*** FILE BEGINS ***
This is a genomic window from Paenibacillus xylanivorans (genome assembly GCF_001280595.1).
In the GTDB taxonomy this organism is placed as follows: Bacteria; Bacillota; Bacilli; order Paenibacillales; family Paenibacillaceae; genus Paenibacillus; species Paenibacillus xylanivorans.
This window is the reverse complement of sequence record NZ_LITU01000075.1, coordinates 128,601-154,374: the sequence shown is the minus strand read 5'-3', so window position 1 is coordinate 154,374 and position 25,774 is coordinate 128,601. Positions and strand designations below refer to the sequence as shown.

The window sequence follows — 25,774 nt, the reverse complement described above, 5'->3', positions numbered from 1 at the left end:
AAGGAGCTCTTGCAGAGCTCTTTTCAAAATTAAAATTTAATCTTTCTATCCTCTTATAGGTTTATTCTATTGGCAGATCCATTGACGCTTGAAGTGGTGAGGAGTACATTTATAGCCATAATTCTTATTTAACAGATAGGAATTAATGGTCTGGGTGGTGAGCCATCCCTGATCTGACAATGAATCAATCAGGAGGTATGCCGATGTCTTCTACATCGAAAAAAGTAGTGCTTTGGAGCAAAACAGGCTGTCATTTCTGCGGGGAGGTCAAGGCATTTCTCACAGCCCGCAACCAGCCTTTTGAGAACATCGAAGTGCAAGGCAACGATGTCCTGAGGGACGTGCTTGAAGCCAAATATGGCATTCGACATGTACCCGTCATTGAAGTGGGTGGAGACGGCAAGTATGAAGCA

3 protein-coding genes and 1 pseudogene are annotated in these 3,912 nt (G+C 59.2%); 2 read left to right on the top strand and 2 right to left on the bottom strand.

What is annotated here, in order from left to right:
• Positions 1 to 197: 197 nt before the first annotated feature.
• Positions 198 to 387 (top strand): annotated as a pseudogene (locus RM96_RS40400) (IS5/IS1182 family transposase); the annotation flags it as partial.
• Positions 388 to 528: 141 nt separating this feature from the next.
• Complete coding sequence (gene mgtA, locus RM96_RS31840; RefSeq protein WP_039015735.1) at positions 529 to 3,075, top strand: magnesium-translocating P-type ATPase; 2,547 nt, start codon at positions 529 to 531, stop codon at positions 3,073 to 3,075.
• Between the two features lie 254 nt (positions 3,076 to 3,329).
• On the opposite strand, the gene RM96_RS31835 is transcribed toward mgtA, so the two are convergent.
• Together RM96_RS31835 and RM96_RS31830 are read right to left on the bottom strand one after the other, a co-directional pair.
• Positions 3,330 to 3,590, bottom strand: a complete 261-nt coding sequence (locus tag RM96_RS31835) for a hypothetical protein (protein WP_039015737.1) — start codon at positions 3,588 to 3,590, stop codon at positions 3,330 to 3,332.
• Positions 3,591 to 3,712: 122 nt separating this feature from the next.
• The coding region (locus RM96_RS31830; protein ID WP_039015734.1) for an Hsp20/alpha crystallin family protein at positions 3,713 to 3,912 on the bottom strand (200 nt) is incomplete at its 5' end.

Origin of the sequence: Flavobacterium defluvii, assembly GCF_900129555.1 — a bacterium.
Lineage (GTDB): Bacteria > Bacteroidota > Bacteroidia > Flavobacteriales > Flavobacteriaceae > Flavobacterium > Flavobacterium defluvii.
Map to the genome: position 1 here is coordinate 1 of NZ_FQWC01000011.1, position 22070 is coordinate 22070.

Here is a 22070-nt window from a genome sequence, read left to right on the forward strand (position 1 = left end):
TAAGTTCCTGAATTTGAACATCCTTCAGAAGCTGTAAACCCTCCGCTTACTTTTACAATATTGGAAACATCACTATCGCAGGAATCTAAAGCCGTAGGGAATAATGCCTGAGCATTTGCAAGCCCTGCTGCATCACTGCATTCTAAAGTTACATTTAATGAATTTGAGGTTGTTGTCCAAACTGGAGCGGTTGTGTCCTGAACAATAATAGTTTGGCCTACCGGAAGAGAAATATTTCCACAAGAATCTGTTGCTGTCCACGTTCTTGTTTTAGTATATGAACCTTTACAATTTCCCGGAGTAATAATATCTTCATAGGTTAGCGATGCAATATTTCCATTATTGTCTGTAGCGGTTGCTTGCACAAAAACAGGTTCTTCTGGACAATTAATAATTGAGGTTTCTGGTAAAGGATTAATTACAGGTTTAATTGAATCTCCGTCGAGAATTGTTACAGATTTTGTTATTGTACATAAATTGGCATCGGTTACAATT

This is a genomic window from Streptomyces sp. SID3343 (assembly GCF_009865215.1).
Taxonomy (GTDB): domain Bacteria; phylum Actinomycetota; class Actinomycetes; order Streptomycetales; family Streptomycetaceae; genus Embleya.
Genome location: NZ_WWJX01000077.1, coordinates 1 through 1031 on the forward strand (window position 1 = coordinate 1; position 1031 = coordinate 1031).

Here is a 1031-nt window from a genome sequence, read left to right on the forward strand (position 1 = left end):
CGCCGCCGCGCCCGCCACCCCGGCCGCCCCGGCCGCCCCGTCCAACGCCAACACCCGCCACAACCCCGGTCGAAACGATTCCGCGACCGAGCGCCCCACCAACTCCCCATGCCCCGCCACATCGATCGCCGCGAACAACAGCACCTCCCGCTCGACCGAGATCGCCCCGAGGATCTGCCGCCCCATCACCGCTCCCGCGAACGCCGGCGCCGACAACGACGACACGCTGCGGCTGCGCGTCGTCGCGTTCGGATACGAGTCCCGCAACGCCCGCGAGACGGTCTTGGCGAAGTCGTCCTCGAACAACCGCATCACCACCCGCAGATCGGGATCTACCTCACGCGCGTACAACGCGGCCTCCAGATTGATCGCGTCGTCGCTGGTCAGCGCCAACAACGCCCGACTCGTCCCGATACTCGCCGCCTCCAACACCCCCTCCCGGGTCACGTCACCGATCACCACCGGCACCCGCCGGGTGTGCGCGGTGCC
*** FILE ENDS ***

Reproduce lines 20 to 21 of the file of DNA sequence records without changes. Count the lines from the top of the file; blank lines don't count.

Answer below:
Map to the genome: position 1 here is coordinate 1 of NZ_FQWC01000011.1, position 22070 is coordinate 22070.

Here is a 22070-nt window from a genome sequence, read left to right on the forward strand (position 1 = left end):